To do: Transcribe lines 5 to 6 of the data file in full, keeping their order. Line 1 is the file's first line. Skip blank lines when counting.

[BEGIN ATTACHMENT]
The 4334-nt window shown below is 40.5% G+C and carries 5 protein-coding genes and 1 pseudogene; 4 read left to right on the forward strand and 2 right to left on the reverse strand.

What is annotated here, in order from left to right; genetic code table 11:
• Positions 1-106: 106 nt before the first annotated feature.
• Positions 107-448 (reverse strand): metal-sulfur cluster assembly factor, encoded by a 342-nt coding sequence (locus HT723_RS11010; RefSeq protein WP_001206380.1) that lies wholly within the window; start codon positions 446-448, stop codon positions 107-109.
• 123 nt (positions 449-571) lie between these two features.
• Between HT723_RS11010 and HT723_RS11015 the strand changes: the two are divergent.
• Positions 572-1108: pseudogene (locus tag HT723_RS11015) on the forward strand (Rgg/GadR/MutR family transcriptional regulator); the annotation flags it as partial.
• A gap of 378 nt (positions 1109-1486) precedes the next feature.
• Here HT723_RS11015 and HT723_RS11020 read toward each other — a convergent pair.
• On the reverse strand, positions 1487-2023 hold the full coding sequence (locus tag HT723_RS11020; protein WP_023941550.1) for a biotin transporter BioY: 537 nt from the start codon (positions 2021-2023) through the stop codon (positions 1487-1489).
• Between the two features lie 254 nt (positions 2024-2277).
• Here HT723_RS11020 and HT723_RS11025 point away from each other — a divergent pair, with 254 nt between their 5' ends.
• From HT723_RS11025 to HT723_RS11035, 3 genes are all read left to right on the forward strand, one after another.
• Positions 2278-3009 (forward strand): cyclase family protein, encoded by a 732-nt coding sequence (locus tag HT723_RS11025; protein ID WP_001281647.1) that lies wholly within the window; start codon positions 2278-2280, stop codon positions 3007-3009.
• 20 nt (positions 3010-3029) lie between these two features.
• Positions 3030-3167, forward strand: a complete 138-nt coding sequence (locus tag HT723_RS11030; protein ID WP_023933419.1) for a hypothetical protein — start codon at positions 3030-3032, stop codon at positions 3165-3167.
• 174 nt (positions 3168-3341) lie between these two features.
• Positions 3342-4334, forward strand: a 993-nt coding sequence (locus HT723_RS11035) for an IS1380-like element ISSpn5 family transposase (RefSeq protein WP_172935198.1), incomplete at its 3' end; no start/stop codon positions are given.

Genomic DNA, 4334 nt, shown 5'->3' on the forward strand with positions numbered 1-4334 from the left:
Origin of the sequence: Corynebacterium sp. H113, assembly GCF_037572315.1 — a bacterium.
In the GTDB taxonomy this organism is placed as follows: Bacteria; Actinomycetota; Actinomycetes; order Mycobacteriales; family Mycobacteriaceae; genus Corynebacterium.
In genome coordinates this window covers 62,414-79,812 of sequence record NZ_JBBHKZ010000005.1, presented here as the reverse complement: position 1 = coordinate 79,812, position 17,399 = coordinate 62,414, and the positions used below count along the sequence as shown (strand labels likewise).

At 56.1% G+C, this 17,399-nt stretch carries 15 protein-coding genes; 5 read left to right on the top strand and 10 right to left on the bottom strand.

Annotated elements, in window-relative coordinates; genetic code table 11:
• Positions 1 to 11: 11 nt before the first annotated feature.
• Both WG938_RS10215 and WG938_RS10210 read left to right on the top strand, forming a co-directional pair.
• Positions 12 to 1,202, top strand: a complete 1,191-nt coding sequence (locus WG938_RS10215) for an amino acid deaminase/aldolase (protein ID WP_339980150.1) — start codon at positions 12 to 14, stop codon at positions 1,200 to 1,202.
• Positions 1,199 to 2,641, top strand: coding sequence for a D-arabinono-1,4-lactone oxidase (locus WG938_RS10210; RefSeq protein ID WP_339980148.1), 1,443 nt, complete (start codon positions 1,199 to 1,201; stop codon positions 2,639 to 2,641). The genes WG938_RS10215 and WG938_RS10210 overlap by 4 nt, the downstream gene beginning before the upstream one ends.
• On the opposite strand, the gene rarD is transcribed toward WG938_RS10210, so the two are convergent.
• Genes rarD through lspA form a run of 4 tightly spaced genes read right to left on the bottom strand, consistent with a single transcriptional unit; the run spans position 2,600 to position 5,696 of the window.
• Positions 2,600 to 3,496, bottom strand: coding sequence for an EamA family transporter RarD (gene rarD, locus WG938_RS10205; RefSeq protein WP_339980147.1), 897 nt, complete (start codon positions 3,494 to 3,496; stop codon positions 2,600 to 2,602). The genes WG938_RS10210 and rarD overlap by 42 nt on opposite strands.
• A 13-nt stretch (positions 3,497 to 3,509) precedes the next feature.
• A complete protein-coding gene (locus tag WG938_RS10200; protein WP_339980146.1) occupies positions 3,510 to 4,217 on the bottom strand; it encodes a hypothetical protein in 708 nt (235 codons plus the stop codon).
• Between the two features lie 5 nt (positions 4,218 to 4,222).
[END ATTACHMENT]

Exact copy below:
• 123 nt (positions 449-571) lie between these two features.
• Between HT723_RS11010 and HT723_RS11015 the strand changes: the two are divergent.